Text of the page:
Bless Her Heart: Life As A Young Clergy Woman
Humorous to humiliating, the life experiences of young women clergy comprise this book in a reflection on the everyday realities of pastoral ministry for the young, female professional.
Presenting real-life, first-person scenarios from young, female pastors in a variety of denominations, church sizes and ministries, this book is intended for young women in ministry, as well as those considering a ministerial calling. Comprising essays from young women clergy, this book is a reflection on the everyday realities of pastoral ministry for the young, female professional.
Presenting real-life, first-person scenarios from young, female pastors in a variety of denominations, church sizes and ministries, this book is intended for young women in ministry, as well as those considering a ministerial calling.
This is the first in a new series of books from our collaboration with The Young Clergy Women Project. The series will feature writing from young adult clergy women on topics that give meaning to their lives and ministries.
"Bless Her Heart is an excellent book using the long-standing tradition of women's truth-telling in order to discuss, compassionately and frankly, a number of issues pertaining to the lives of young clergy women. At the time of its publication it was unique in its focus: there was little, if any, literature directed to young clergy women. Now, a few books have been published in this genre; yet the selection is still limited.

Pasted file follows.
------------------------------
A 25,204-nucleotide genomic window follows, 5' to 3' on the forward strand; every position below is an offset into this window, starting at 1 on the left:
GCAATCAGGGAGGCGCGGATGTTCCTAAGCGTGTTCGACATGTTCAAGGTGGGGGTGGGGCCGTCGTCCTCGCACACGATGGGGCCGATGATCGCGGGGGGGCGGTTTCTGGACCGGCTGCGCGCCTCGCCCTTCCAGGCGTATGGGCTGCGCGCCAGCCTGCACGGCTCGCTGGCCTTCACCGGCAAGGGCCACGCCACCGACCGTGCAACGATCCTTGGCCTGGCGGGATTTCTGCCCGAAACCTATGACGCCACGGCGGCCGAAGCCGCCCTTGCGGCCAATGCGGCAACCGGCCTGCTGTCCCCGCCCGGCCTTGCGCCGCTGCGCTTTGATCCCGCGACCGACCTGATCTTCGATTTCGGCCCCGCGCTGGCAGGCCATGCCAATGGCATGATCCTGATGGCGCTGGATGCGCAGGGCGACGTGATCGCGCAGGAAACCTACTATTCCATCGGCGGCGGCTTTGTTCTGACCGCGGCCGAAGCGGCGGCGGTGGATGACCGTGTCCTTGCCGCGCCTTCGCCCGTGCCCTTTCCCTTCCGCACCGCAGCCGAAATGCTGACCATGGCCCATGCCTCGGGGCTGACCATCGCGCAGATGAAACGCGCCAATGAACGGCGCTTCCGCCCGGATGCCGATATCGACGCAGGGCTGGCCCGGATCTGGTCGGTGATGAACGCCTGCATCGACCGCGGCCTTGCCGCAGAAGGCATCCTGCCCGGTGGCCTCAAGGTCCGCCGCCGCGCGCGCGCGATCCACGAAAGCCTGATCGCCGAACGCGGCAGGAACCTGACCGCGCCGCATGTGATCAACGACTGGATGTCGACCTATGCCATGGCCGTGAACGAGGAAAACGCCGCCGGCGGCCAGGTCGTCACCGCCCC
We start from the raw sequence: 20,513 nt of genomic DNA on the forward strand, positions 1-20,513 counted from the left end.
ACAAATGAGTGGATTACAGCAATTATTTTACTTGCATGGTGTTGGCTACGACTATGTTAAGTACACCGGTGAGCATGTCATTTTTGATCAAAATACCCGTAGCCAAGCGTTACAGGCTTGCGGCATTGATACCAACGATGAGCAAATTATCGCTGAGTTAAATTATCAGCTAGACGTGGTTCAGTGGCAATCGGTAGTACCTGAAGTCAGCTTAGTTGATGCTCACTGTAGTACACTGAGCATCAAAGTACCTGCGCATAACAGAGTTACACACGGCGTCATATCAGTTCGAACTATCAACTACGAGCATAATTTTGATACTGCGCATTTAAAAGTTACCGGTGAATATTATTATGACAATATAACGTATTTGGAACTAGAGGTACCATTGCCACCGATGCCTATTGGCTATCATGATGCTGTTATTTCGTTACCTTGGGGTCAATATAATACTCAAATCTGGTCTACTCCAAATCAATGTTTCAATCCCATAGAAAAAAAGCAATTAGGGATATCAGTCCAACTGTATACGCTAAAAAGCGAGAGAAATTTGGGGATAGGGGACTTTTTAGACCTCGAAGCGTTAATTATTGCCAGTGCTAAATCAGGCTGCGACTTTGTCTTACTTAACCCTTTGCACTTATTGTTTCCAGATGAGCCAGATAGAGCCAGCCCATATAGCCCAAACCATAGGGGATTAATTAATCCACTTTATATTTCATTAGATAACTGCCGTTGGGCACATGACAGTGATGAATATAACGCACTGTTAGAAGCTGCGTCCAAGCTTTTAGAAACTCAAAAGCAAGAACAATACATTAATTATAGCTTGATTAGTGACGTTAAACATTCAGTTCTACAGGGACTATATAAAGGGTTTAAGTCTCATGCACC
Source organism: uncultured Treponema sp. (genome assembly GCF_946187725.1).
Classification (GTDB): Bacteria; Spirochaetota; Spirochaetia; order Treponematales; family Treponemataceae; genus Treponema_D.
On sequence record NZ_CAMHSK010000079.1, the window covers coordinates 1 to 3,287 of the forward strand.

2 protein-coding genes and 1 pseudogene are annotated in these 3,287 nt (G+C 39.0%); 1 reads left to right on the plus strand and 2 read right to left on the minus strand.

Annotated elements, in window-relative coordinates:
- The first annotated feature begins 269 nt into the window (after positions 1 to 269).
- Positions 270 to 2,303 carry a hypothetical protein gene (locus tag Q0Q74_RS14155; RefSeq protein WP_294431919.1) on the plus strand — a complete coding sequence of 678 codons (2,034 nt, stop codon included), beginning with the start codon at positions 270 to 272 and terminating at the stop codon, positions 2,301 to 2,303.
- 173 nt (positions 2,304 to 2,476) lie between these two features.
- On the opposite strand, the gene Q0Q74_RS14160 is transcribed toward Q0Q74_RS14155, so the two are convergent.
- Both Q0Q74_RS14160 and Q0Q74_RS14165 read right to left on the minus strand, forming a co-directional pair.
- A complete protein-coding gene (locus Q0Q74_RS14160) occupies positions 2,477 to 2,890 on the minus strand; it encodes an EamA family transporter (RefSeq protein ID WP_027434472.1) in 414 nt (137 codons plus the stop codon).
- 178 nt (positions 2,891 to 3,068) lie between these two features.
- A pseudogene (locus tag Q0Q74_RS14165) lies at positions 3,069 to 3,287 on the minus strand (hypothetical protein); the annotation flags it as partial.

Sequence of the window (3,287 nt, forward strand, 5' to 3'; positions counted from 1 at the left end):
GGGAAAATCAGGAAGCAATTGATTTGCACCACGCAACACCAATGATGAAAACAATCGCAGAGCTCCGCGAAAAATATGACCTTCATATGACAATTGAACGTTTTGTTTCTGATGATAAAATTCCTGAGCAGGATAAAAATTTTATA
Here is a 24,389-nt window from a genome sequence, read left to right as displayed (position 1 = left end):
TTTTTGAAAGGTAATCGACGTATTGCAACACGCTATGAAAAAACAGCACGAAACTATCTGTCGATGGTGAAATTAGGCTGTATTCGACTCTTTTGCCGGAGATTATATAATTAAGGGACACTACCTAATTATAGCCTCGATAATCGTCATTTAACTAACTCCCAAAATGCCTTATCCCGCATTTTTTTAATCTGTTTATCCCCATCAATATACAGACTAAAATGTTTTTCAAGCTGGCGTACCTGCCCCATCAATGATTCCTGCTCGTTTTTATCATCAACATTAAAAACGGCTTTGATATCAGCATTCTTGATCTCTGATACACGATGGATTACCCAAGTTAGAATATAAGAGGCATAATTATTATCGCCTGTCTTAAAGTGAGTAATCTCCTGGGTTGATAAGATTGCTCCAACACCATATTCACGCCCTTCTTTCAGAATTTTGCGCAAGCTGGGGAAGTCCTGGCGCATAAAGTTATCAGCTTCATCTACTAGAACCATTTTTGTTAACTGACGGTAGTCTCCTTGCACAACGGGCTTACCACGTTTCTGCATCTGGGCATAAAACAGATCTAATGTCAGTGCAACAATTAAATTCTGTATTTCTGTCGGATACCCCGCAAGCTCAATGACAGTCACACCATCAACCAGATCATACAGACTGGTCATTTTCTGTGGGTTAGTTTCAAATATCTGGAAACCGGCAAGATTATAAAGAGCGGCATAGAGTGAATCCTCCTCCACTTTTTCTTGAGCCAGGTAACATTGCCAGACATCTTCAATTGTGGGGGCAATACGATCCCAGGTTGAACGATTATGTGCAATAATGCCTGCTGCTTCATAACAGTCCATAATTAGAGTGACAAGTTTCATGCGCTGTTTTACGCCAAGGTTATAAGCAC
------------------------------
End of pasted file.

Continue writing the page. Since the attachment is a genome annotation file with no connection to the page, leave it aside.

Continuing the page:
The topics in the monograph range from the seemingly frivolous, but surprisingly troublesome, 'Issues with Shoes and Sandals,' to the perhaps more expected and weighty 'Establishing Pastoral Identity.' Some chapters include topics, such as staying grounded in a new call, that would apply to any pastoral minister, while others, such as pregnancy, are unique to young clergy women. Other concerns, such as fashion, romance and the role of emotions, may apply to any number of clergy, but the way the situations play out is particular to young women in ministry. Finally, the authors discuss gender balance and working with other women—a concern of professional women in general.
Each chapter begins with an introduction and a story or two in which the topic at hand is particularly problematic. Masters and Smith then seek to treat each issue theologically, drawing from a wide variety of Scriptures in which they ground their thinking. They offer a variety of responses to the topic and follow up with another story where the issue at hand either has brought about an unexpected blessing, or is on its way to resolution. The authors are clear that not every topic is pertinent to every young clergy woman. Some topics may be a complete non-issue for some, while others may experience them all. Still others may experience issues not addressed in this book.